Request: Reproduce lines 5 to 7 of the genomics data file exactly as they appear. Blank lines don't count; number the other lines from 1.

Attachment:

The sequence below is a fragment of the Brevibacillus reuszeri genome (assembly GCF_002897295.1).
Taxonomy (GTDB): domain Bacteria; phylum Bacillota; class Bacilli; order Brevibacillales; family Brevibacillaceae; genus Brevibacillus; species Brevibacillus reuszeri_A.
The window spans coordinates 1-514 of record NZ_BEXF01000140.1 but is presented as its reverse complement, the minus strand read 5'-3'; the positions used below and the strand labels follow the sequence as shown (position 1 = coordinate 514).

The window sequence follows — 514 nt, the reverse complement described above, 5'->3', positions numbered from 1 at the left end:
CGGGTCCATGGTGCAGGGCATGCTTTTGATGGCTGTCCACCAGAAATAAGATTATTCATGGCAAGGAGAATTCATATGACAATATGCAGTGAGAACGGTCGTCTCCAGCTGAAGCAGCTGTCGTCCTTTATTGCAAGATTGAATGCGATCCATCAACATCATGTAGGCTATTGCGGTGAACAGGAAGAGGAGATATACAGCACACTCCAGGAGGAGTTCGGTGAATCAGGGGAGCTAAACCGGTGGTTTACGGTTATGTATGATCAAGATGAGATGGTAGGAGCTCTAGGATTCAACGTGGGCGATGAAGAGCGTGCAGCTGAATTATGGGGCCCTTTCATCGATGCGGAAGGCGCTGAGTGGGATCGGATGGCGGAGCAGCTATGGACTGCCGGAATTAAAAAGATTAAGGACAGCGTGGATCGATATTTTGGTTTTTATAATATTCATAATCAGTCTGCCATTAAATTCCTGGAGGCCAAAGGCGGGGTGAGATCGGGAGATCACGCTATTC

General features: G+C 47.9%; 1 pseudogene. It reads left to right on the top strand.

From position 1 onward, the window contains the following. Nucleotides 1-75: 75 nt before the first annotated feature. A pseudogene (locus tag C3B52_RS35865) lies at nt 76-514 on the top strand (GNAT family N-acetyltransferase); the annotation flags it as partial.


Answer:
CGGGTCCATGGTGCAGGGCATGCTTTTGATGGCTGTCCACCAGAAATAAGATTATTCATGGCAAGGAGAATTCATATGACAATATGCAGTGAGAACGGTCGTCTCCAGCTGAAGCAGCTGTCGTCCTTTATTGCAAGATTGAATGCGATCCATCAACATCATGTAGGCTATTGCGGTGAACAGGAAGAGGAGATATACAGCACACTCCAGGAGGAGTTCGGTGAATCAGGGGAGCTAAACCGGTGGTTTACGGTTATGTATGATCAAGATGAGATGGTAGGAGCTCTAGGATTCAACGTGGGCGATGAAGAGCGTGCAGCTGAATTATGGGGCCCTTTCATCGATGCGGAAGGCGCTGAGTGGGATCGGATGGCGGAGCAGCTATGGACTGCCGGAATTAAAAAGATTAAGGACAGCGTGGATCGATATTTTGGTTTTTATAATATTCATAATCAGTCTGCCATTAAATTCCTGGAGGCCAAAGGCGGGGTGAGATCGGGAGATCACGCTATTC

General features: G+C 47.9%; 1 pseudogene. It reads left to right on the top strand.

From position 1 onward, the window contains the following. Nucleotides 1-75: 75 nt before the first annotated feature. A pseudogene (locus tag C3B52_RS35865) lies at nt 76-514 on the top strand (GNAT family N-acetyltransferase); the annotation flags it as partial.